Editorial: Doyle in the 14th / The incumbent is in tune with his district
Share with others:
More than many politicians, U.S. Rep. Mike Doyle is a good fit for his district, which he has represented for six terms in Congress. The heart of the 14th Congressional District is in Pittsburgh and tends to beat in the traditional way of this region, socially conservative but liberally compassionate.
That is how Mr. Doyle's heart beats, too. Even his opponent, Mike Issac, 34, of Squirrel Hill, can't bring himself to sharply criticize Mr. Doyle, 52, of Forest Hills, conceding that he and the incumbent "agree on a lot of issues."
While the 14th is anchored in Pittsburgh, which contains more than half of the district's 530,000 constituents, it covers more than 50 communities in Allegheny County, between Monroeville and Coraopolis, between Reserve and Elizabeth.
Mr. Isaac's objections are in the details of Mr. Doyle's record. He faulted the congressman for supporting the federalization of certain crimes, thus stiffening the punishment. He disagreed with Rep. Doyle's vote in favor of the White House energy bill. Mr. Isaac also differs on abortion, in which the incumbent is not the conventional liberal. Mr. Issac is unabashedly pro-choice. Rep. Doyle does not support abortion, but he is hardly a darling of pro-lifers -- he disapproved of attempts to overrule the courts in the Terri Schiavo case and supports stem-cell research.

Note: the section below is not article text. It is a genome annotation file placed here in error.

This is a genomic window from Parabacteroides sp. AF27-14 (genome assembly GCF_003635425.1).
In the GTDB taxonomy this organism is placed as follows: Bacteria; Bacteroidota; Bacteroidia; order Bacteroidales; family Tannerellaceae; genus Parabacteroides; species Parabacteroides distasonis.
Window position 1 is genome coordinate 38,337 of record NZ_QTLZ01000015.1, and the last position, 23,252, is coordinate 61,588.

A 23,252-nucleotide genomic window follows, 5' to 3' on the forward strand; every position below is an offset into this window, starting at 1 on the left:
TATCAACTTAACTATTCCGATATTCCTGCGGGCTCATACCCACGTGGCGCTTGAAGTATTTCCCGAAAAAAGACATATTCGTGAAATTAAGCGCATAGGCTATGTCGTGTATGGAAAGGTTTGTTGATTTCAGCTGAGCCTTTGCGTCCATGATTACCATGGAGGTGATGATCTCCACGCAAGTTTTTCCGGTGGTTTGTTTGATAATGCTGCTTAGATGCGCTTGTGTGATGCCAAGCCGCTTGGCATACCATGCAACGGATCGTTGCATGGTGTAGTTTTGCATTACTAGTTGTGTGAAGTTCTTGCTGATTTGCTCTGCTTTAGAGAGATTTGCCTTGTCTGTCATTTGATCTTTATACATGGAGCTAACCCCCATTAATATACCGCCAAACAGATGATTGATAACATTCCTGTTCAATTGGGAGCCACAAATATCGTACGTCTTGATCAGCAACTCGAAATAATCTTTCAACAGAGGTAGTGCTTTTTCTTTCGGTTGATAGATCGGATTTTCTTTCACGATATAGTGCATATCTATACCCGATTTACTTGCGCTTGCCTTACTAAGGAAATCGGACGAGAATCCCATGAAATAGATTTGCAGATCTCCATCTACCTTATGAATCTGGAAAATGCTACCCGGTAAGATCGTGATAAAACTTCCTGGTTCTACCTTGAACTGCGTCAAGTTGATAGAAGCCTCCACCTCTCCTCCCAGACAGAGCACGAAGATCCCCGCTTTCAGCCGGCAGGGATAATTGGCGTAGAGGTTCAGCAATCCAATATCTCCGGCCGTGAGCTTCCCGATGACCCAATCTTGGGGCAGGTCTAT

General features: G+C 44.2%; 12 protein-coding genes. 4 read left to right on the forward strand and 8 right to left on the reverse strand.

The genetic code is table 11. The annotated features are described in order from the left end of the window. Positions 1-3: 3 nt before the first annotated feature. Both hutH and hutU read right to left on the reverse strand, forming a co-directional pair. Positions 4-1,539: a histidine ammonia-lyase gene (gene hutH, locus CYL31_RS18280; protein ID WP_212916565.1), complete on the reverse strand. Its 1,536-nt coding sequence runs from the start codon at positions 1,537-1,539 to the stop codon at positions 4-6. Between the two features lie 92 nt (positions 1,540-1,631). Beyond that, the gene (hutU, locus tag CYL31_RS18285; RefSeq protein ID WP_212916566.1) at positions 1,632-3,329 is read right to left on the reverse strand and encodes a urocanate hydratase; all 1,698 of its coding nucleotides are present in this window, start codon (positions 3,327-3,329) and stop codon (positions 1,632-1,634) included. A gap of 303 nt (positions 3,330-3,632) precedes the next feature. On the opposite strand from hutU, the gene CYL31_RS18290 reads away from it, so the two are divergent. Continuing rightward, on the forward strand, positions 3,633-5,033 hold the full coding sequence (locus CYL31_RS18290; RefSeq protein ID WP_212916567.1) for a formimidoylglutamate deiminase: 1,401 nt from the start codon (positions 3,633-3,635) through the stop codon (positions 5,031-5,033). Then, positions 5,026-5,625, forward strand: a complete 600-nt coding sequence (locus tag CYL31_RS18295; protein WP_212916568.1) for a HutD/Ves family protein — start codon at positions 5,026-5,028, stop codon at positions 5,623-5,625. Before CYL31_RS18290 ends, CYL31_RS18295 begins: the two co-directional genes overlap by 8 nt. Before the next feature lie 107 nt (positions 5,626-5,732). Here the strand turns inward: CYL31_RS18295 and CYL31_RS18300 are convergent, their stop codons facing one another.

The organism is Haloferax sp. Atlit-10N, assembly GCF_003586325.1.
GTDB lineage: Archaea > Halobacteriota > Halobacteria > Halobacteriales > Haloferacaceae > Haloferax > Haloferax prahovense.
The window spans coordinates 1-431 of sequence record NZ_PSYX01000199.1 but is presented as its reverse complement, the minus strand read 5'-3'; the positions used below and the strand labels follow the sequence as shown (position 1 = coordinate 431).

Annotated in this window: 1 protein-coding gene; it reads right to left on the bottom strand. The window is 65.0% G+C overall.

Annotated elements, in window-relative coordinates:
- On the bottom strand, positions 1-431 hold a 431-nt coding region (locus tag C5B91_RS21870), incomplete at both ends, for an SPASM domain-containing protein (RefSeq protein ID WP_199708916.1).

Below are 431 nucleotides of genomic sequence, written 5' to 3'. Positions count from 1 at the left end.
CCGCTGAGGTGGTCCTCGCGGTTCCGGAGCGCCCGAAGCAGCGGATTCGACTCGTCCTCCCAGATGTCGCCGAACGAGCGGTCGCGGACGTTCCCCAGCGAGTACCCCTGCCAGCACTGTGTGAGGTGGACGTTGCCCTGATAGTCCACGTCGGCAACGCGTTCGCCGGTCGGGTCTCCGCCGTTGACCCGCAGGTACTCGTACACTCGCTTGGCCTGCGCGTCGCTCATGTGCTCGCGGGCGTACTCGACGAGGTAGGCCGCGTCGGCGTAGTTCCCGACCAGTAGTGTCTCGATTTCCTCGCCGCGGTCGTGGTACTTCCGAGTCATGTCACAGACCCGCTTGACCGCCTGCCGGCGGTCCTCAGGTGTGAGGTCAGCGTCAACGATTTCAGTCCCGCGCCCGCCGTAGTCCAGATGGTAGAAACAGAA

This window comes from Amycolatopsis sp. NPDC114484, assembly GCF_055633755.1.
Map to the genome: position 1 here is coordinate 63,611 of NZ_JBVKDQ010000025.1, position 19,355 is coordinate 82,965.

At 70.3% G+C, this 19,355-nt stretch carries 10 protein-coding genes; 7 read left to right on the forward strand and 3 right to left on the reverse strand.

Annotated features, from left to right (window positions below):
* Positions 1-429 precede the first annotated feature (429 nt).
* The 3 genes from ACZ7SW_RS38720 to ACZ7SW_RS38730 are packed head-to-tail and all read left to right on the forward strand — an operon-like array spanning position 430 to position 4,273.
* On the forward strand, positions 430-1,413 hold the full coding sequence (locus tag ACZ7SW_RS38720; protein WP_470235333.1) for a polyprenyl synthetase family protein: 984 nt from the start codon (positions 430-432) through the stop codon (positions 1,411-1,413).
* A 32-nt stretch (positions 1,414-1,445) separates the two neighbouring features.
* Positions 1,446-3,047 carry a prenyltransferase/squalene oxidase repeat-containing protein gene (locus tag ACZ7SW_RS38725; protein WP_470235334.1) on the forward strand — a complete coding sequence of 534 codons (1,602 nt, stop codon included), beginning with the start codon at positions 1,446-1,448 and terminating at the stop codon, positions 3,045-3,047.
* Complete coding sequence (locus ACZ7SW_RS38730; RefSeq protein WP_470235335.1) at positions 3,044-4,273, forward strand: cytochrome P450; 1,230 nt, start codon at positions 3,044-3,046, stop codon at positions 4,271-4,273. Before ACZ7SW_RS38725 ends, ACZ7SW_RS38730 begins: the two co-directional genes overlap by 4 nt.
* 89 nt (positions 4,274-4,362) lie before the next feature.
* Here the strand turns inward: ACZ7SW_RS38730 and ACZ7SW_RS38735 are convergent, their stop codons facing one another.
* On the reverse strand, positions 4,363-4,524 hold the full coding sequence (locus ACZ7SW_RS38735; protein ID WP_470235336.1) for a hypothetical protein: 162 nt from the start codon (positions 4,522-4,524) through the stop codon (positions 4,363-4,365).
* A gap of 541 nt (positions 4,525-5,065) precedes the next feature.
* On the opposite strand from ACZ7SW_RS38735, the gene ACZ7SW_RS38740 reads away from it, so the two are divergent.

A history teacher at Allderdice High School who has also taught civics, Mr. Issac's challenge is also an exercise in civics -- he is running, he says, because it is "good to give people a choice." Indeed, that is the best argument for him because he can't match the incumbent's experience and record of service.
Mr. Doyle has resisted the Bush agenda of cutting taxes in time of war yet spending, in his words, like "drunken sailors." He believes the administration then tries to make up for it by cutting items like Medicaid and student loans, which hurts people of low or moderate incomes. Bravely, he was one of only four House members who voted against the resolution authorizing the war with Iraq -- for which he took heat at the time and now looks uncommonly wise.
Since there is no Republican running in the 14th district, whoever wins the Democratic nomination is likely to go on to win a two-year term in the House. Mike Doyle deserves the support of Democratic voters and earns the Post-Gazette endorsement.
First Published April 28, 2006 12:00 am